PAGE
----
kamti disk 88 224.
(photo credit: )
Here's a bit of unsolicited career advice for Yuval Shaked, director since 1999 of Tel Aviv's Feher Jewish Music Center: If you ever want to work at a commercial record label, stop saying things like, "Will it sell? No. But does that mean we shouldn't make such a CD? Also no."
Shaked is speaking about a compilation of recordings of the Bene Israel, the community of Jews in western India whose ancient arrival on the subcontinent remains a historical mystery. Released by Beth Hatefutsoth - which houses the Feher Center and is also known as the Nahum Goldmann Museum of the Jewish Diaspora - the CD is a part of steadily growing collection of discs put together since the center's founding in 1982, a list recently expanded to include Kamti Lehallel, a double disc featuring the music of Spanish and Portuguese Jews who settled in Amsterdam, London and New York. (Like many of the CDs, Kamti Lehallel is a co-production, and was jointly released with the Jewish Historical Museum of Amsterdam.)
Shaked is right - this is not, for better or worse, the type of music that sells lots of CDs. But that is precisely the point of the Feher Center and Beth Hatefutsoth: calling attention to Jewish life as it was lived in the past, and doing what's possible to preserve its memory as the world moves into the future.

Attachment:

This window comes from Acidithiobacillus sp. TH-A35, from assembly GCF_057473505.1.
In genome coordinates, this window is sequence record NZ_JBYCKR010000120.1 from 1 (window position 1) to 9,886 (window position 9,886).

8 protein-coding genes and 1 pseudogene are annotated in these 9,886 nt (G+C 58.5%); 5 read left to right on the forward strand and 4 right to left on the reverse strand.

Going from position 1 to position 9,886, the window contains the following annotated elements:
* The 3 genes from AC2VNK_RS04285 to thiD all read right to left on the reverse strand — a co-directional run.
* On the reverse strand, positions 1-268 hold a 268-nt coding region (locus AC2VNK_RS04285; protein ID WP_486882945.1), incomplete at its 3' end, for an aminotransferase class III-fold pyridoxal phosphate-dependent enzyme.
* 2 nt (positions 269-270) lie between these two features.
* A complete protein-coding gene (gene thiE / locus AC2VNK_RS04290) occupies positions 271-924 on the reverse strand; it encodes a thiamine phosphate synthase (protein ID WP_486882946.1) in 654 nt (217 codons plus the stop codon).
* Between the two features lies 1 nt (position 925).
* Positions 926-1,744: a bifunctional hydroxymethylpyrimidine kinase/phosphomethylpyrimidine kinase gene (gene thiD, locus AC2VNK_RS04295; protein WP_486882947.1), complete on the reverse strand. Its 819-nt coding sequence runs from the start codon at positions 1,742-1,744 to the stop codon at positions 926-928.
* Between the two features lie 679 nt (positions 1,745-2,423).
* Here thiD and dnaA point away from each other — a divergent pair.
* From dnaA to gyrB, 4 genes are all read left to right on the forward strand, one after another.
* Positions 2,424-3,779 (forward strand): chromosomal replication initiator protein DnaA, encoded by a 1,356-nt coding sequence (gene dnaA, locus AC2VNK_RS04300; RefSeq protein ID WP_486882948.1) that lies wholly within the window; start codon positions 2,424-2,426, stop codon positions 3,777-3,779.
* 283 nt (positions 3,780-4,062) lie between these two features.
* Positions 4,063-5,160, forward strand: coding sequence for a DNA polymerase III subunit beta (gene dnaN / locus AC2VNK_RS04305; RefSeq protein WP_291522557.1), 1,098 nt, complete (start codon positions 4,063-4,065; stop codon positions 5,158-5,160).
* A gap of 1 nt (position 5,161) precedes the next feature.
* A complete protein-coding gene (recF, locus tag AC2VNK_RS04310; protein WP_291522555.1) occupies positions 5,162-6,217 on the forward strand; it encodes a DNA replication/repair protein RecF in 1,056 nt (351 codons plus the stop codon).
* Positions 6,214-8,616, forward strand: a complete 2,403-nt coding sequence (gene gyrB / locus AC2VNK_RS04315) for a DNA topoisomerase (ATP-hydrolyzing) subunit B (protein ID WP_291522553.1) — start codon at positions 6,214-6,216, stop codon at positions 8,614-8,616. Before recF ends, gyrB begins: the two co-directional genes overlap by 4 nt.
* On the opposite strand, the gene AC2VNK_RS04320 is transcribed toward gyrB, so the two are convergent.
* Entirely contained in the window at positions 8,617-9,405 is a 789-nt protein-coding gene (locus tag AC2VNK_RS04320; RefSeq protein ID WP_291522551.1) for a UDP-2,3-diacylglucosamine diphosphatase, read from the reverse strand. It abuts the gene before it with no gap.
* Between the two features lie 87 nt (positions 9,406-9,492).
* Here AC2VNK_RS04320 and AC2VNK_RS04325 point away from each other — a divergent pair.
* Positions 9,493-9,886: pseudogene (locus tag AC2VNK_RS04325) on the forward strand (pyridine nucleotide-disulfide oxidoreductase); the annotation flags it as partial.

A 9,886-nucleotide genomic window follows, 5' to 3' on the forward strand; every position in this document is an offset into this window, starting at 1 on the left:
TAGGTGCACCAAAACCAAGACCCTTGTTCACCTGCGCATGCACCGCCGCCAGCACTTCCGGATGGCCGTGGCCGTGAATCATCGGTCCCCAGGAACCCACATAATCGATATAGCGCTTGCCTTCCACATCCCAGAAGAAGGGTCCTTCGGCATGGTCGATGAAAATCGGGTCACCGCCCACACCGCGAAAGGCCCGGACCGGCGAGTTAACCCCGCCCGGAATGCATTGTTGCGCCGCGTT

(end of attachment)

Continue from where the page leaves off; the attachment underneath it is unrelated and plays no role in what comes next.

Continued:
"In this room, there are real, real treasures," Shaked says, gesturing at two walls of shelving in a windowless Beth Hatefutsoth office. The items range from a 19th-century Austrian prayer book to a Yiddish satirical recording called "Lenin and Trotsky," and indeed confirm the old maxim about one man's trash being another man's treasure.
One set of sheet music, Shaked recalls, was literally saved from the dump. "People just throw [material] away," he says. "They just consider it of no interest to future generations."
Giving those generations a chance to decide for themselves is in many ways the focus of Beth Hatefutsoth, which preserves for interested members of posterity a wide range of educational resources, including the original packaging and promotional materials for old music. The music itself, which is restored, digitized and then added to Beth Hatefutsoth's musical archives, can be heard at listening stations in the Feher Center, and will soon be available for listening throughout the museum.